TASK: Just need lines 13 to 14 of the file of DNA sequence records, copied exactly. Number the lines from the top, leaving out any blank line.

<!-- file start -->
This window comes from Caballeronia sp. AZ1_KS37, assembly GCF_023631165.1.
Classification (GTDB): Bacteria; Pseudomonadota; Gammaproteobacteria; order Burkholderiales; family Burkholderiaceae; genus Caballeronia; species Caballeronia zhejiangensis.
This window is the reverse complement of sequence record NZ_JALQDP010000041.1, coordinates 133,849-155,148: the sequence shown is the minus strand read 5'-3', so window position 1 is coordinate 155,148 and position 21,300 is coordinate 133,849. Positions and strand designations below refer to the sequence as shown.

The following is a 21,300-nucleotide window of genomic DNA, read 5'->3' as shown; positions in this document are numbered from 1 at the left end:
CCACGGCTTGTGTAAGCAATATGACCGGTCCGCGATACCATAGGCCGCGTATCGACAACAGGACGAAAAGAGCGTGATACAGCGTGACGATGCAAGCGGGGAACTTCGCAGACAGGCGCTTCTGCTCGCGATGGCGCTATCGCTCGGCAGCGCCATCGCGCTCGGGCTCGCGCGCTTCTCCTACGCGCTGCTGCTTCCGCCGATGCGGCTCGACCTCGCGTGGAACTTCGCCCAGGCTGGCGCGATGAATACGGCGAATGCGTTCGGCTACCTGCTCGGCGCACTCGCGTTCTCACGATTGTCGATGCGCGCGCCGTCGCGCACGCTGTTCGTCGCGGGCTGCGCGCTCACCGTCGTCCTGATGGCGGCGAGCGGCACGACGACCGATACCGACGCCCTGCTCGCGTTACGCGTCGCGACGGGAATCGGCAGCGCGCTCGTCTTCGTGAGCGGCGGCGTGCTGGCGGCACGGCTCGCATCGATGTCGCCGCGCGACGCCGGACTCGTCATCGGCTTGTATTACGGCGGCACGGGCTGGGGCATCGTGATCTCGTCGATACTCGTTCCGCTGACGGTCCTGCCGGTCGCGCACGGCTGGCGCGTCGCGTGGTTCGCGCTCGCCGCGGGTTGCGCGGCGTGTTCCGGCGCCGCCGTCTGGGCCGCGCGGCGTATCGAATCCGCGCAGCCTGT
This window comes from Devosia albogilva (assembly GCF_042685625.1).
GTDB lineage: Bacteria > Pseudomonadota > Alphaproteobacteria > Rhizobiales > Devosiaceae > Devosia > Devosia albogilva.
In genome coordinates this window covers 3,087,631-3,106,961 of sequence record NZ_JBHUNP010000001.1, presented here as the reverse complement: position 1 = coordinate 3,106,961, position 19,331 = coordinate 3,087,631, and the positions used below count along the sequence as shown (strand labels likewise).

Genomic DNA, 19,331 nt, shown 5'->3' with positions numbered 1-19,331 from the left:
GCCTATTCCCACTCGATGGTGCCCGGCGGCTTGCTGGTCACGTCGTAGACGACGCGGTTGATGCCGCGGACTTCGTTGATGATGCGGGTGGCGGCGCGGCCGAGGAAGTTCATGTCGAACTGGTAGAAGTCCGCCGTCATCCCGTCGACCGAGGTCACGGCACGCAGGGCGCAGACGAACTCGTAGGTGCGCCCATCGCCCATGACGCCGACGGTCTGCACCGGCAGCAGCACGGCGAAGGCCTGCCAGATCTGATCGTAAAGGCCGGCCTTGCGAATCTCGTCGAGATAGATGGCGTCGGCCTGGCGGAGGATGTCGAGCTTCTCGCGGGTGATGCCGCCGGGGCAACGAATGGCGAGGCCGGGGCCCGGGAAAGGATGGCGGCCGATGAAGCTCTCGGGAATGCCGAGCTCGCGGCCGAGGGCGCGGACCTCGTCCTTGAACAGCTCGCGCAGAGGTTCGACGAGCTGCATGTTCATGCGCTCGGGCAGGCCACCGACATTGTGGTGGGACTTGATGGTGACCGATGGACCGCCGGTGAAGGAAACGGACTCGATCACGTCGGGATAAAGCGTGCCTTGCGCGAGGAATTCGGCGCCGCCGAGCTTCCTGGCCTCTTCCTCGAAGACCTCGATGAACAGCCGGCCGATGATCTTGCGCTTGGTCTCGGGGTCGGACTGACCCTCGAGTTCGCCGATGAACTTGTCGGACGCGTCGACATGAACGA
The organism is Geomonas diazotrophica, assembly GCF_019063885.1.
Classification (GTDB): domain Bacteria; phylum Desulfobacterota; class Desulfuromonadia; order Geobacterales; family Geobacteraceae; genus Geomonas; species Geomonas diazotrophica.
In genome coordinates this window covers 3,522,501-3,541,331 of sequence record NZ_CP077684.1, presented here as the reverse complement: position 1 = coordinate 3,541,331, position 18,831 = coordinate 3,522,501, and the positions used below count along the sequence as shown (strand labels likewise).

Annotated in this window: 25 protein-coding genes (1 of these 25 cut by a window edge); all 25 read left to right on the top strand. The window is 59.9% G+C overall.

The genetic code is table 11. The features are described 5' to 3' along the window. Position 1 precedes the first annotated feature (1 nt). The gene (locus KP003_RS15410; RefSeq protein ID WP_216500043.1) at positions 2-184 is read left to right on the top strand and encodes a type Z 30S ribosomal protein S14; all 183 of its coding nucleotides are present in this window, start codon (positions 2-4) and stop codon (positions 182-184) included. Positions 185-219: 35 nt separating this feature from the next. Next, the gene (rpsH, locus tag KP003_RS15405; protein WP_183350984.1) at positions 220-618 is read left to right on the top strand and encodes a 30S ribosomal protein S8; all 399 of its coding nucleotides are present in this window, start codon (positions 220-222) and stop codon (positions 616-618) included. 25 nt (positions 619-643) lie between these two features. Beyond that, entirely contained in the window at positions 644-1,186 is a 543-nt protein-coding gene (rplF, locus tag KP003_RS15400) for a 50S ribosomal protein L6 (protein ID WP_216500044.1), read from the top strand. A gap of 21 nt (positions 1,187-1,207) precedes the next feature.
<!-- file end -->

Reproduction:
In genome coordinates this window covers 3,522,501-3,541,331 of sequence record NZ_CP077684.1, presented here as the reverse complement: position 1 = coordinate 3,541,331, position 18,831 = coordinate 3,522,501, and the positions used below count along the sequence as shown (strand labels likewise).

Annotated in this window: 25 protein-coding genes (1 of these 25 cut by a window edge); all 25 read left to right on the top strand. The window is 59.9% G+C overall.